HR in 90 Seconds - June 2018Posted in : Supplementary Articles NI on 12 June 2018
In this months ‘HR in 90 seconds…’ we bring you up to speed with the HR topic we could all learn from! We’ve selected articles and summarised a few learning points to help you stay up to speed with minimal effort!
Looking at the news from the last few weeks it seems that everyone is giving poor line managers a hard time….again! Let’s be honest, we have all experienced at least one (if not several) bad managers in our careers and it is not the first time that they have been in the spotlight. There are a number of articles and podcasts on this topic so stay with us as we consider the effects of bad management on an organisation and how, as HR professionals, we can provide effective training and support for line managers to help avoid the rise of any ‘accidental managers’.
Bad Management and its Effect on Productivity
HR Magazine’s article – ‘Bad Management biggest contributor to low productivity’ came following a study for ADP (HR solutions organisation) which surveyed 1,300 employees across the UK. In brief the study found bad management (16%) to be the worst culprit for poor productivity, followed by inefficient systems and processes (15%) and staff shortages (13%). HR Most Influential Hall of Fame Thinker Cary Cooper, said: “We’ve known for a long time that bad management will affect an employee’s output. This should be common sense; if an employee has a manager who motivates them, gives them opportunities, and gives them flexibility they’ll produce more. If an employee has a manager who doesn’t motivate them, and micromanages them, they’ll get poor results”.
The recent podcast from People Management (May 2018), ‘That HR Podcast – who manages managers?’, discusses what makes a good manager and gives us some suggestions on how to ensure that we don’t allow bad management to take hold. The podcast suggests that we need to ensure that we have systems, processes and policies in place which have good leadership principles anchored into them. We must then use these to support line managers and avoid putting people into roles where they become the ‘accidental manager’ not prepared or equipped to manage people.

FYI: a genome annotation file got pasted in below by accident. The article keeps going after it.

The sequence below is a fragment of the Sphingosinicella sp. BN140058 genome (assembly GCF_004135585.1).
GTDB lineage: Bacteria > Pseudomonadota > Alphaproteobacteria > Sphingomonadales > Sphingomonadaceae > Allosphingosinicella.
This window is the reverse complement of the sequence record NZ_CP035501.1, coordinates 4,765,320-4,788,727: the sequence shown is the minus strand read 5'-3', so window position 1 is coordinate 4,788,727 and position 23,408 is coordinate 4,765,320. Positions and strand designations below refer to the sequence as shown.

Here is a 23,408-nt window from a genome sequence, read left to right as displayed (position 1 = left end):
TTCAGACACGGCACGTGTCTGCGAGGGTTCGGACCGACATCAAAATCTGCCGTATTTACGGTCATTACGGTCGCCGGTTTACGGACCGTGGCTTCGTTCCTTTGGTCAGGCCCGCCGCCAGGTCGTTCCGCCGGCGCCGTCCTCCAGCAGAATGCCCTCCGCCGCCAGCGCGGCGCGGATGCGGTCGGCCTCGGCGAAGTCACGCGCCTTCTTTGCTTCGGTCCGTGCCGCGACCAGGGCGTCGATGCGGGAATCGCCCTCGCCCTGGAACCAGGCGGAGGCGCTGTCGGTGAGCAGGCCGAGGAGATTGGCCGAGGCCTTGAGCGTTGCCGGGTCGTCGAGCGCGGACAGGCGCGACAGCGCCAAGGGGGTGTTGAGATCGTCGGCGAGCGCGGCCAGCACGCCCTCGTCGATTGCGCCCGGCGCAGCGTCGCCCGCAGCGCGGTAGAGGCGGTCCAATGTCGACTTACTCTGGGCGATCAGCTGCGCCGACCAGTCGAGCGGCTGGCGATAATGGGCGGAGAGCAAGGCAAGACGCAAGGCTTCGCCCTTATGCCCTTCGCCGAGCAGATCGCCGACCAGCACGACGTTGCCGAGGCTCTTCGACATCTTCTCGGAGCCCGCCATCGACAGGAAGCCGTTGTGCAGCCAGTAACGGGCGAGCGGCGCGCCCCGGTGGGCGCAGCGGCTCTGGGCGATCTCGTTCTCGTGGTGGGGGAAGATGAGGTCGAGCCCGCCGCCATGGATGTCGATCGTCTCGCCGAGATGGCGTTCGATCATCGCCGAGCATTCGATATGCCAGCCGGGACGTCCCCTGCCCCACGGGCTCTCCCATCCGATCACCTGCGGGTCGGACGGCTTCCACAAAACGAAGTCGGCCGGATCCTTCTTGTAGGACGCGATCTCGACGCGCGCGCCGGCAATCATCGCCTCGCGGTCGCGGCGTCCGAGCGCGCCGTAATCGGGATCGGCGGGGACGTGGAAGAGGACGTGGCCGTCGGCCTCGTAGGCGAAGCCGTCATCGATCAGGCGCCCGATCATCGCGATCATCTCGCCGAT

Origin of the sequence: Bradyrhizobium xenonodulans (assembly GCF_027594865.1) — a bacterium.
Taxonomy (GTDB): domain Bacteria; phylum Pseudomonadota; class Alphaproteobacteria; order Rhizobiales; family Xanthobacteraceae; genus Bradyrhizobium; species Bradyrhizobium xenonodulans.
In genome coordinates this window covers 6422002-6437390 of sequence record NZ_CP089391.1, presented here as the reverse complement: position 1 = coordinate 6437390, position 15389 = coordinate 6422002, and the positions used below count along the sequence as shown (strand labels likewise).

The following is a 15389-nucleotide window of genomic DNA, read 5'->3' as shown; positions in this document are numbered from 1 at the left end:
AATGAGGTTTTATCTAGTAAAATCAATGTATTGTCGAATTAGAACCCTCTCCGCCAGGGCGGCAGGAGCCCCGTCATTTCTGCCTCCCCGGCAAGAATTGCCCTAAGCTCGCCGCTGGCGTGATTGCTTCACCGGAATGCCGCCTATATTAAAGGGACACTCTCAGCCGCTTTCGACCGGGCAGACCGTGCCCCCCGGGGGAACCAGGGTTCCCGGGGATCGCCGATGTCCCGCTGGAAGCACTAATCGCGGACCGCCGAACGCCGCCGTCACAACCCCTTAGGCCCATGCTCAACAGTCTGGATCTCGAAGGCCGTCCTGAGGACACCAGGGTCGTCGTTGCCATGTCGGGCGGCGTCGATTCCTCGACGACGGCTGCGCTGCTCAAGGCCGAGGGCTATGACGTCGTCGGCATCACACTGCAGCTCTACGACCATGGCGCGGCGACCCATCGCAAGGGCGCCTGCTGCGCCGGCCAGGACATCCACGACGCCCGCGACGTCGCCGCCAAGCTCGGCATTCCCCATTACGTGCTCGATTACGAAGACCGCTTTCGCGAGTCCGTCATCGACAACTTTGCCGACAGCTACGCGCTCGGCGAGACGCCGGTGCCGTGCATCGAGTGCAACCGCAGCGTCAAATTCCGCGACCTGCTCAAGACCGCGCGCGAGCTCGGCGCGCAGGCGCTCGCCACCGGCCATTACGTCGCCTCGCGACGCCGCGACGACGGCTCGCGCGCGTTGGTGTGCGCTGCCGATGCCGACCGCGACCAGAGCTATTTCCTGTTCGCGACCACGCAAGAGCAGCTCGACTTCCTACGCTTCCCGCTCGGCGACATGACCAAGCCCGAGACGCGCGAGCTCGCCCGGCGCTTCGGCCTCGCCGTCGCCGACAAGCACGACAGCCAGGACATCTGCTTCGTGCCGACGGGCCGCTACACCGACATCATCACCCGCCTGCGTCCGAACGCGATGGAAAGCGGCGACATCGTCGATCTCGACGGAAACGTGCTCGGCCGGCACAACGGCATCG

Training Line Managers
The CIPD podcast, ‘Training Line Managers’ from June 2016, shows that this subject is not new. It gives some good insight from 3 different organisations along with some helpful tips. Including:
- building awareness of identifying poor performers;
- remembering to hit the basics in leadership training including coaching, feedback, managing change and conflict;
- taking a non-unified but consistent approach in applying the training;
- keeping in mind the notion that there is a prevalence that ‘people management’ is not core to what line managers do they do but in fact a ‘side thing’;
- the use of ‘just in time learning’; and
- the use of team leader networks for sharing ideas and learning from your peer’s experience.
The podcast is only 17 minutes long, if you have some free time why not download it to your phone and listen on your commute. Here’s the link to the full version:
7 Top Tips for Managing Line Managers
Matthew Hamilton’s December 2016 article considers the line manager’s role as an essential position in terms of managing performance, inspiring teams, retaining talent and driving the business towards success. He suggested that line managers are now dealing with more complex and inter-related people management issues on a daily basis than ever before.
Matthew asked the question: are we supporting and enabling our managers to take on these additional challenges or are organisations slowly walking towards some kind of line management level burnout? He gives us 7 tips for helping to ensure that line managers remain supported, valued, and resilient:
- Put development at the heart of the role
- Mentor for success
- Encourage mindfulness and develop resilience
- Allow greater Autonomy
- Give valuable performance feedback
- Support managers during difficult times
- Turn you managers into Leaders
In order to pull these thoughts together we wanted to quote Associate Professor at Henley Business School, Charmi Patel. She said “If we want to reduce poor management we should make sure that they are receiving the coaching, education and personal development they need to understand exactly what makes a good manager.”
The Workplace and the World Cup 2018
A final thing on what I am sure will be a talking point…the biggest supporting event of 2018 – the World Cup kicks off on Thursday 14th June. ACAS suggest a few things to consider:
- Planning ahead
- Taking a flexible approach
- Time off
- Sickness absence
- Websites and social networking
- Drinking or being under the influence at work
This is a useful article to help plan ahead if you are worried about the impact that the World Cup might have on staff productivity. It is well worth a few minutes of reading.
If you have seen any HR related articles you’d like to share with Legal-Island readers, drop a line to email@example.com
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